In this Lake Taneycomo fishing report, I will talk a little about how the fishing has been and about lake conditions in the next few days, but everything will change by the end of this week because of the rains forecast . . . it’s supposed to start raining later today and continue for the next week.
We had some slow-to-no generation the last few days, which has been a nice change from the heavy flows. Beaver Lake remains just below its flood pool at 1,129.4 feet (flood pool starts at 1,130 feet) and Table Rock is a bit high at 917.2 feet. Its power pool is 915 feet. So any rain that falls above Table Rock will have to be released through Taneycomo. If Table Rock rises to or above 920 feet, officials will have to open some spill gates.
Table Rock’s spill gates have been opened more in 2020 than any other time in the history of the dam, partly because one turbine at the facility had been off awaiting repair, so releasing water over the gates made up for the shortfall. Now that that turbine is fixed and working, we’re back to normal operation.
Water coming over the gates will bring warmer water into Lake Taneycomo, averaging 60 degrees. This will make our trout happy — since they like 60-degree versus 47-degree water. That flow will also bring in more warm-water species of fish including threadfin shad which, again, our trout love! The only downside is that fishing from docks and the bank will be very tough, if not impossible, especially in the upper end of the lake.
Here’s what we’ve seen here in the last week or two — big trout! For more than a month, Blake and Duane have been experimenting and garnering great success using bait fish type lures to catch mainly big browns. Of course, Duane developed a jerk bait series of lures, custom painted and geared to catch big browns. But they also have zeroed in on areas that are holding these browns and have landed multiple trophies for themselves and for clients.
Others have joined in on the fun. Rob from Kansas stayed here at the Landing for about 10 days and landed more than a dozen browns longer than 20 inches on a KVD suspending jerk bait. Other anglers, including out of town guests and even locals, have also landed browns on jerk baits. Then some fishermen have found brown trout targeting jigs; white has been good but so has sculpin/peach colors.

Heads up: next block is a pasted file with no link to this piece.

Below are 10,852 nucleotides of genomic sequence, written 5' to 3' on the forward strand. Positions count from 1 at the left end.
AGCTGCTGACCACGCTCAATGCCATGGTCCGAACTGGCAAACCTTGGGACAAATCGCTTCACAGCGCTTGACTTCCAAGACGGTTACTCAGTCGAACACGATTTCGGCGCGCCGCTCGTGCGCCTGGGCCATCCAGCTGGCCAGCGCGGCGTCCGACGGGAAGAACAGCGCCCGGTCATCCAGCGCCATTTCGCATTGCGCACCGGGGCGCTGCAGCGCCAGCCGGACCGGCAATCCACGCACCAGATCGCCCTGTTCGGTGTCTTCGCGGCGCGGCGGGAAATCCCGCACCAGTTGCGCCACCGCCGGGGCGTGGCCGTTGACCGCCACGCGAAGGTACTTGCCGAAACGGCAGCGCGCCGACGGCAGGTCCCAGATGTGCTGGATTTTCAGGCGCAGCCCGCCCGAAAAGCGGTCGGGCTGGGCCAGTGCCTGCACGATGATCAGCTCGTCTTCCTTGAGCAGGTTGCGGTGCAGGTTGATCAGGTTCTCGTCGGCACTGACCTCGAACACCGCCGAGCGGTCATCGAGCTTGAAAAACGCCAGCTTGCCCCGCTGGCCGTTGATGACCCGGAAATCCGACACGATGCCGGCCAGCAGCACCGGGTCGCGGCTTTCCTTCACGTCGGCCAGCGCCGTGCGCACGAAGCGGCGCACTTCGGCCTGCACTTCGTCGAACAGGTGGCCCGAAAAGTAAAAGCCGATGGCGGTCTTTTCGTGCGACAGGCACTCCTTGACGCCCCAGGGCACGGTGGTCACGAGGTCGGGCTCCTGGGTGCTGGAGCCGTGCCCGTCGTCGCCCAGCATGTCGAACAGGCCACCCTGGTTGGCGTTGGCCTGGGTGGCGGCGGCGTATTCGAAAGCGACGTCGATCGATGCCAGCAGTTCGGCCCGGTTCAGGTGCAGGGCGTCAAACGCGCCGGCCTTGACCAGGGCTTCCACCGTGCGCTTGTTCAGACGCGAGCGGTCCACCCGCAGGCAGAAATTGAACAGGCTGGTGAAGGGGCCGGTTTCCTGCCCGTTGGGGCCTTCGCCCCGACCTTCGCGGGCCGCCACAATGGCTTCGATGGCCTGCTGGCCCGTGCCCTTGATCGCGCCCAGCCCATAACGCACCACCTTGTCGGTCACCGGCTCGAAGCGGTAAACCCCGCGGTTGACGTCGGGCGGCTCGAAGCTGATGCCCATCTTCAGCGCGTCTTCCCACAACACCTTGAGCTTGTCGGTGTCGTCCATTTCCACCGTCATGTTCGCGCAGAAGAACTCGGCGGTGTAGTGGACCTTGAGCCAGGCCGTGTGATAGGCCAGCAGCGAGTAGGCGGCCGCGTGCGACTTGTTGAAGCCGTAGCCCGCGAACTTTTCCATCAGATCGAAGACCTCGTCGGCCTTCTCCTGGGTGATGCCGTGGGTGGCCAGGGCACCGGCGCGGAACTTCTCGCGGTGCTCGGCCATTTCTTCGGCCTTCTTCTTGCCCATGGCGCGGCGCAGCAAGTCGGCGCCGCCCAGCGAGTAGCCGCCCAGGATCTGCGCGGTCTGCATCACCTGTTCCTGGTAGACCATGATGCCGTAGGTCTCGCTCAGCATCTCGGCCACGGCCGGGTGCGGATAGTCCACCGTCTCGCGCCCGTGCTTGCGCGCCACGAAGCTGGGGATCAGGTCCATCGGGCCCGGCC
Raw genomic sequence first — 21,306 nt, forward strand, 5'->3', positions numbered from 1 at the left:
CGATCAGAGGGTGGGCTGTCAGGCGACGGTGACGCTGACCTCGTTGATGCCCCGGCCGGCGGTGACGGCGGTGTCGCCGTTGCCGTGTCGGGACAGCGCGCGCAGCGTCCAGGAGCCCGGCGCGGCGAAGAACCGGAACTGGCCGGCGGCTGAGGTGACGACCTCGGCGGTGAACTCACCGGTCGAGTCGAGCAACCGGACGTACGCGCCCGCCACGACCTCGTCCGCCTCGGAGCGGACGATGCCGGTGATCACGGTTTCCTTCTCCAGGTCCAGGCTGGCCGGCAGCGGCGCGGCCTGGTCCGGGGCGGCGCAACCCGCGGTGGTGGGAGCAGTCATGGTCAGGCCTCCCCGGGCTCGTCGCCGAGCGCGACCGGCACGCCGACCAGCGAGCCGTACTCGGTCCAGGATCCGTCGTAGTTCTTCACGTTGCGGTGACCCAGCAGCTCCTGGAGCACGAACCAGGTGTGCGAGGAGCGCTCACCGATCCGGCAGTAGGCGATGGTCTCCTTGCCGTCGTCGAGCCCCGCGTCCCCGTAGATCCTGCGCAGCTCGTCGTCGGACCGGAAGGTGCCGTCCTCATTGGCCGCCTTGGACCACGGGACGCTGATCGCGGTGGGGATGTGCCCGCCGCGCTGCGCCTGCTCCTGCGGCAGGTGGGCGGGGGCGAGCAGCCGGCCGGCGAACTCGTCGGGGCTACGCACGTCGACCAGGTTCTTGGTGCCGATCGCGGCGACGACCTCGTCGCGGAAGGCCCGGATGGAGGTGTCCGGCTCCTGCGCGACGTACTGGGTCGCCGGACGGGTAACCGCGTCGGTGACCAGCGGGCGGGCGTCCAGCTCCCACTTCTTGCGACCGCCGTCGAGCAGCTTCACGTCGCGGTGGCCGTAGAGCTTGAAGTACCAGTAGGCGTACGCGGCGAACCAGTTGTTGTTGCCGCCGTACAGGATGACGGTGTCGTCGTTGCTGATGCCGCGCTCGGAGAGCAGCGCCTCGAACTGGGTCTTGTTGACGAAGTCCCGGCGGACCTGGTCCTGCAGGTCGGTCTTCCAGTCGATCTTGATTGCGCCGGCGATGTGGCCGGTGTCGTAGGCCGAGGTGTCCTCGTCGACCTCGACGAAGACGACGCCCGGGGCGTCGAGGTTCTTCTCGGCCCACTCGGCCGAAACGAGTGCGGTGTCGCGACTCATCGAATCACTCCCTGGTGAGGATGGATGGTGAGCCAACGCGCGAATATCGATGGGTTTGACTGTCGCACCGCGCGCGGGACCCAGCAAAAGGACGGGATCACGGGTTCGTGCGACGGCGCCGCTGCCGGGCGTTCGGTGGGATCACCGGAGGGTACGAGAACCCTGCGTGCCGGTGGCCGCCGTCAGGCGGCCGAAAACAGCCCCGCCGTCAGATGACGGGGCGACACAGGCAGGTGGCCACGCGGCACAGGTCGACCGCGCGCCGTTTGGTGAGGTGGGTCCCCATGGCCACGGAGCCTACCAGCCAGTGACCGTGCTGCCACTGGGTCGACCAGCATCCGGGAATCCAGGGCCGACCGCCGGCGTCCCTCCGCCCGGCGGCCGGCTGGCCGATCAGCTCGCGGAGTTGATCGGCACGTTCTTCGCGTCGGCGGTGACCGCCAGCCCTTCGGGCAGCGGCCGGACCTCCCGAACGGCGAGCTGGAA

And then there are the big rainbows. I personally have landed a 23-inch rainbow trout and a 22-inch rainbow on successive days, one on a jig and one on a zebra midge. Other rainbows were caught on jigs and flies (scuds mainly) in the upper end of the lake. On Saturday afternoon, there was no generation here for the first time since last fall. I understand locals and near by residents flocked to the area below the dam to enjoy wade fishing, and they were very successful catching numerous trophy rainbows on flies. The low water was unfortunately short-lived.
Some observations of fish activity lately:
- Lots of surface action. Trout have been aggressively taking bugs off the surface early in the morning but more in the late evening. I’ve witnessed pretty big may fly hatches as well as midge hatches and big, mature trout are taking them.
- We’ve seen a good deal of big swirls in different areas of the lake by big trout chasing small trout, or something else. Earlier last week, we saw browns chasing shad on the surface on the Cooper Creek flats, but that has subsided. These swirls, although not new, are more frequent and witnessed over many parts of the upper lake. I’ve seen them in several places above Fall Creek but more just below the creek to down in front of our dock (Lilleys’ Landing), and on the Cooper Creek flats on down through Monkey Island. The number of big takes is amazing.
- We are seeing more and more big mature rainbows caught, mainly in the trophy area. These rainbows, measuring from 17 to 20 inches, are healthy specimens with broad shoulders, wide girths and full of rainbow color. They are feeding aggressively, and when hooked, are giving the angler all he wants in a fight.
- And then there are the rainbows longer than 20 inches . . . they are in a class all their own. These fish have been in the lake since they were 11 inches old. They’ve survived the onslaught of hooks and bait, herons and eagles and otters. They have earned the right to be called wild trout, although technically they are not. But they move, feed and act like they are, so the angler has to consider that the Taneycomo trout he stalks are smarter than typical trout park fish.
- Less pressure. In this extraordinary time, there have been days when the unimaginable has happened — in the months of March and April, only a handful of anglers, if that, fished the whole lake. Boats were not seen on the lake until way past 10 a.m. in the morning. The lake was never “shut down” but you might have thought so. All the while, trout were still being stocked as if nothing was different. Even now, here in mid-May, boat traffic is minimal during the week.